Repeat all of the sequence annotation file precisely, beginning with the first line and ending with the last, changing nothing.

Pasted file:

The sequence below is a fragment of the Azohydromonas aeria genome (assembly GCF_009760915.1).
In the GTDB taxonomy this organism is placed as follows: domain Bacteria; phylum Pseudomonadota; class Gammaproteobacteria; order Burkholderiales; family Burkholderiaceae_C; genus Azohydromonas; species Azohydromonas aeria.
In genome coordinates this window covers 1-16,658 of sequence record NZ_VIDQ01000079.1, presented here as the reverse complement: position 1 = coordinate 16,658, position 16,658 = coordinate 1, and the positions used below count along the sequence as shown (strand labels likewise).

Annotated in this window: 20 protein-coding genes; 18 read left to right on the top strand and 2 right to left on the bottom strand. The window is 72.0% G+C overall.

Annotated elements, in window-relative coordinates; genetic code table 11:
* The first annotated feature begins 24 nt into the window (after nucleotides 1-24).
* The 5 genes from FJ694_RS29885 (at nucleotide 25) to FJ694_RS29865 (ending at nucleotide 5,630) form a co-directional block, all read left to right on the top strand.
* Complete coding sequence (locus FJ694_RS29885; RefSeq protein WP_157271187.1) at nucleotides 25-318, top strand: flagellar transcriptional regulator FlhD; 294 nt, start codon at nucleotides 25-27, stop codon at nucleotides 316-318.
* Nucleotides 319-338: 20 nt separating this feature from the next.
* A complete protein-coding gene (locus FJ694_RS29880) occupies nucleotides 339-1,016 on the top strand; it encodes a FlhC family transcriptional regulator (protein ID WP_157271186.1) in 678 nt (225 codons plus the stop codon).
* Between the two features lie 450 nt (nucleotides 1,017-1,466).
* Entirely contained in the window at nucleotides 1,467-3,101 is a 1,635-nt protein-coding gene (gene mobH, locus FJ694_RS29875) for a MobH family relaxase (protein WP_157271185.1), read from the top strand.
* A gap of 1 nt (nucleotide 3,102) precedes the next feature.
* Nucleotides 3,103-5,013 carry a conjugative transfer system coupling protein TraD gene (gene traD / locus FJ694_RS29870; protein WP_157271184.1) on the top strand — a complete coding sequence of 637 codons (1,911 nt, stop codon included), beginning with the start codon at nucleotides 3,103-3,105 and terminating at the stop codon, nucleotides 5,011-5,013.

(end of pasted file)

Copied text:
The sequence below is a fragment of the Azohydromonas aeria genome (assembly GCF_009760915.1).
In the GTDB taxonomy this organism is placed as follows: domain Bacteria; phylum Pseudomonadota; class Gammaproteobacteria; order Burkholderiales; family Burkholderiaceae_C; genus Azohydromonas; species Azohydromonas aeria.
In genome coordinates this window covers 1-16,658 of sequence record NZ_VIDQ01000079.1, presented here as the reverse complement: position 1 = coordinate 16,658, position 16,658 = coordinate 1, and the positions used below count along the sequence as shown (strand labels likewise).

Annotated in this window: 20 protein-coding genes; 18 read left to right on the top strand and 2 right to left on the bottom strand. The window is 72.0% G+C overall.

Annotated elements, in window-relative coordinates; genetic code table 11:
* The first annotated feature begins 24 nt into the window (after nucleotides 1-24).
* The 5 genes from FJ694_RS29885 (at nucleotide 25) to FJ694_RS29865 (ending at nucleotide 5,630) form a co-directional block, all read left to right on the top strand.
* Complete coding sequence (locus FJ694_RS29885; RefSeq protein WP_157271187.1) at nucleotides 25-318, top strand: flagellar transcriptional regulator FlhD; 294 nt, start codon at nucleotides 25-27, stop codon at nucleotides 316-318.
* Nucleotides 319-338: 20 nt separating this feature from the next.
* A complete protein-coding gene (locus FJ694_RS29880) occupies nucleotides 339-1,016 on the top strand; it encodes a FlhC family transcriptional regulator (protein ID WP_157271186.1) in 678 nt (225 codons plus the stop codon).
* Between the two features lie 450 nt (nucleotides 1,017-1,466).
* Entirely contained in the window at nucleotides 1,467-3,101 is a 1,635-nt protein-coding gene (gene mobH, locus FJ694_RS29875) for a MobH family relaxase (protein WP_157271185.1), read from the top strand.
* A gap of 1 nt (nucleotide 3,102) precedes the next feature.
* Nucleotides 3,103-5,013 carry a conjugative transfer system coupling protein TraD gene (gene traD / locus FJ694_RS29870; protein WP_157271184.1) on the top strand — a complete coding sequence of 637 codons (1,911 nt, stop codon included), beginning with the start codon at nucleotides 3,103-3,105 and terminating at the stop codon, nucleotides 5,011-5,013.